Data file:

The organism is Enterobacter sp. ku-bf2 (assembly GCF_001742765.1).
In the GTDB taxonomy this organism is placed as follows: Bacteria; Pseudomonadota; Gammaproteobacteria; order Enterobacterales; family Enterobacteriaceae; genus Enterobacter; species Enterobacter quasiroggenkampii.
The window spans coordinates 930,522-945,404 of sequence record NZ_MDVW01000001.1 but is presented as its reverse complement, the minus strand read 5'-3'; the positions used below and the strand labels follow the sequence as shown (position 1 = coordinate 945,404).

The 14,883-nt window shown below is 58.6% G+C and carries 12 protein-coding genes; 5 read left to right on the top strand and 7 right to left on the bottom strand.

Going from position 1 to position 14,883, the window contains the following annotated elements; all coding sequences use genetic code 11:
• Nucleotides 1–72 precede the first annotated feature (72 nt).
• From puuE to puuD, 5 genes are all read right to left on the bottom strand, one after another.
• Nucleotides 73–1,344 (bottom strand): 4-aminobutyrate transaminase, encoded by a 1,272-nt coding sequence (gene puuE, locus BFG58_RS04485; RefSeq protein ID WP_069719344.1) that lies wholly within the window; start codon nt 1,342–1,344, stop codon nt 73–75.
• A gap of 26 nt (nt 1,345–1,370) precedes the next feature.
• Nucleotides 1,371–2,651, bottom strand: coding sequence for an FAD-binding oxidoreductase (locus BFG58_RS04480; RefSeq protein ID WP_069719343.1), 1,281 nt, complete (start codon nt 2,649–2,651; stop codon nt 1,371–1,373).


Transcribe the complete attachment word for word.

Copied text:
The organism is Enterobacter sp. ku-bf2 (assembly GCF_001742765.1).
In the GTDB taxonomy this organism is placed as follows: Bacteria; Pseudomonadota; Gammaproteobacteria; order Enterobacterales; family Enterobacteriaceae; genus Enterobacter; species Enterobacter quasiroggenkampii.
The window spans coordinates 930,522-945,404 of sequence record NZ_MDVW01000001.1 but is presented as its reverse complement, the minus strand read 5'-3'; the positions used below and the strand labels follow the sequence as shown (position 1 = coordinate 945,404).

The 14,883-nt window shown below is 58.6% G+C and carries 12 protein-coding genes; 5 read left to right on the top strand and 7 right to left on the bottom strand.

Going from position 1 to position 14,883, the window contains the following annotated elements; all coding sequences use genetic code 11:
• Nucleotides 1–72 precede the first annotated feature (72 nt).
• From puuE to puuD, 5 genes are all read right to left on the bottom strand, one after another.
• Nucleotides 73–1,344 (bottom strand): 4-aminobutyrate transaminase, encoded by a 1,272-nt coding sequence (gene puuE, locus BFG58_RS04485; RefSeq protein ID WP_069719344.1) that lies wholly within the window; start codon nt 1,342–1,344, stop codon nt 73–75.
• A gap of 26 nt (nt 1,345–1,370) precedes the next feature.
• Nucleotides 1,371–2,651, bottom strand: coding sequence for an FAD-binding oxidoreductase (locus BFG58_RS04480; RefSeq protein ID WP_069719343.1), 1,281 nt, complete (start codon nt 2,649–2,651; stop codon nt 1,371–1,373).